A Place in the Sun (1951) – George Stevens (Mardaweh Tompo)

A young social climber moves into town to work for his uncles company only to find his aspirations of ascending to the upper class to be in jeopardy by an unwanted pregnancy of a girlfriend.


This is one of my favorite films with one of my favorite actors, so I am beyond stoked to review this one. This film is about conflict of class (I seem to have an affinity for reviewing thoseJ).George Eastman (Played by Montgomery Clift) is ambitious son of missionaries who receives an offer to work for his wealthy industrialist uncle in one of his factories. When George arrives to his uncles sprawling mansion he quickly realizes how out of place he is by the distant energy given off by his kin as well as by his tattered dress in comparison to their crisp suits. This is haughtily accentuated by his snobbish cousin’s glares and remarks.

George begins working in his uncle’s factory and finds himself enamored with a young naïve factory worker named Alice Tripp (played by Shelly Winters) the relationship contrasts directly against George’s upbringing and showcases Alice’s innocence as she is not even allowed to bring him into the house she is staying in. The relationship goes against the company policy so they keep their relationship secret. Alice is simple, plain, but very much enamored with the edgy George. Shelly Winters does a very solid job here playing against Montgomery Clift’s quiet calculation that is George Eastman.

Annex - Clift, Montgomery (A Place in the Sun)_05

This is one of Montgomery Clift’s best performances as the character George Eastman. You do not believe what is coming from this character. He is so calculated yet nothing is ever over the top in this portrayal it is purely succinct and musical. The character is so driven and ruthless yet you think nothing of it from the previous plotline. There is this ferocity that he brought to Eastman that is incredible. People often times speak of what Marlon Brando had in terms of charisma but Montgomery Clift had such a depth to his characterizations it was almost impossible to believe they weren’t real. The fluidity and poetry on camera is something very few actors have been able to bring to film since its inception. This performance is right up there as one of the greatest of all time for me because of the pureness to it. The character is unaware and immersed completely into himself and the actor has shed his own skin and stepped into this suit. That is Brilliant acting.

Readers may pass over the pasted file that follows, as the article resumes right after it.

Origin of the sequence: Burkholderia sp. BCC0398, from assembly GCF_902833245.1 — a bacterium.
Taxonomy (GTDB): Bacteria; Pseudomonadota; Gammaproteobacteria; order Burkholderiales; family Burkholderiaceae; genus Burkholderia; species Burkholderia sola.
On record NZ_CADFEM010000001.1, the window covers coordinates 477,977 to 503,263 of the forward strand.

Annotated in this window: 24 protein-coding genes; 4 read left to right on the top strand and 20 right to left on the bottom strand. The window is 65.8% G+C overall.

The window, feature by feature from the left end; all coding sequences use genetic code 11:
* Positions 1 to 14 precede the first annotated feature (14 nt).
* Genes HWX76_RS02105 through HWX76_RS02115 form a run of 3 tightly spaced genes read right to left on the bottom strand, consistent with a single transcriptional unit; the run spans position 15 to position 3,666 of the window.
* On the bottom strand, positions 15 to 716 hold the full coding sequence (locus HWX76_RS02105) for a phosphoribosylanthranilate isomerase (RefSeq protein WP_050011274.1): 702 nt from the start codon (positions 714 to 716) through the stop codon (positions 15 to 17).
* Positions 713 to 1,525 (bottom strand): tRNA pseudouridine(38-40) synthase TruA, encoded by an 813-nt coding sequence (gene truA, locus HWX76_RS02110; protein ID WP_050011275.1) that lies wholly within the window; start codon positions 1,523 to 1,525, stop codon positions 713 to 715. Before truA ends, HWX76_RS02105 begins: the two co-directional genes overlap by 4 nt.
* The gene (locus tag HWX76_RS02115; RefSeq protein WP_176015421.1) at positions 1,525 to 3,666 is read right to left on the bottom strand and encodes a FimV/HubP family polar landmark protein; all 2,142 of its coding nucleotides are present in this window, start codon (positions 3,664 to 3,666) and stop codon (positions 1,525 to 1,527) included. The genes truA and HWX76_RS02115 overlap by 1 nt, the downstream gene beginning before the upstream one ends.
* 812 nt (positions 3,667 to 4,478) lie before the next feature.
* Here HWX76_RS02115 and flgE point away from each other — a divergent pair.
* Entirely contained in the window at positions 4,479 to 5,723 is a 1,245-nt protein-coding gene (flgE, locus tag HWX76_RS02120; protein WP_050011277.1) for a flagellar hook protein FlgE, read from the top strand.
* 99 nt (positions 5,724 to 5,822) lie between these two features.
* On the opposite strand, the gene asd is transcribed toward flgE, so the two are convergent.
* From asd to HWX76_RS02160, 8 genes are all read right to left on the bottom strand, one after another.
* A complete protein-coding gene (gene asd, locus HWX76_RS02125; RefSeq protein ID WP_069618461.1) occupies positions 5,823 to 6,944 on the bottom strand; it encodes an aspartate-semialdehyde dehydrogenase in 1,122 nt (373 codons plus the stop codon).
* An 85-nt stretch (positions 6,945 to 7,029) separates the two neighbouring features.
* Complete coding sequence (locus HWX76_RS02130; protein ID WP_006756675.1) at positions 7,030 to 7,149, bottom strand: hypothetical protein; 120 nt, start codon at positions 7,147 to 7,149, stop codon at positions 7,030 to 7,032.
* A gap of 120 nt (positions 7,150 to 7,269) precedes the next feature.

George’s uncle soon notices that this particular Eastman is one who wants to rise up and become a member of the elite. He promotes George to a supervisory position and allows him to mingle with his social circle. George Eastman obliges and this time comes equipped with a fitting suit. While playing pool in probably one of the most cinematic scenes in film history he spots Angela Vickers (Played by Elizabeth Taylor) and becomes deeply enamored. Early on in the film he spotted Vickers but she didn’t see him and he used to talk about her to Alice a lot. This scene also leads to some background into Eastman’s background as Vickers playfully messes around while he is on the phone with his impoverished missionary parents. You can see the strain and tension in Eastman as he is uncomfortable of being found out about his background being different from the image that he portrays.